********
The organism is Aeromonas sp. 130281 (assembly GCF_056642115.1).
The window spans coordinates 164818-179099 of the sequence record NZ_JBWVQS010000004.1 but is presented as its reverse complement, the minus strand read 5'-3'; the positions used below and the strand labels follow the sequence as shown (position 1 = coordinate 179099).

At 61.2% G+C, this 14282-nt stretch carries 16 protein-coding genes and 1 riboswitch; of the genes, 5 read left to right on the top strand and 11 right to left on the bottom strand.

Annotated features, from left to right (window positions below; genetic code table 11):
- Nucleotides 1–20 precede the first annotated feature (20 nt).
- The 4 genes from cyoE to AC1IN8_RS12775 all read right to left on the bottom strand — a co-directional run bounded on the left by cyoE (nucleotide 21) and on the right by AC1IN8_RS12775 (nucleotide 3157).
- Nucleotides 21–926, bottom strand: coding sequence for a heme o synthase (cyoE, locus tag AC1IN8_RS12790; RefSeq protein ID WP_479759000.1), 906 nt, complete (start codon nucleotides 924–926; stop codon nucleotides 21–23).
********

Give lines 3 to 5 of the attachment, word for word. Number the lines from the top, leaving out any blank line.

At 61.2% G+C, this 14282-nt stretch carries 16 protein-coding genes and 1 riboswitch; of the genes, 5 read left to right on the top strand and 11 right to left on the bottom strand.

Annotated features, from left to right (window positions below; genetic code table 11):
- Nucleotides 1–20 precede the first annotated feature (20 nt).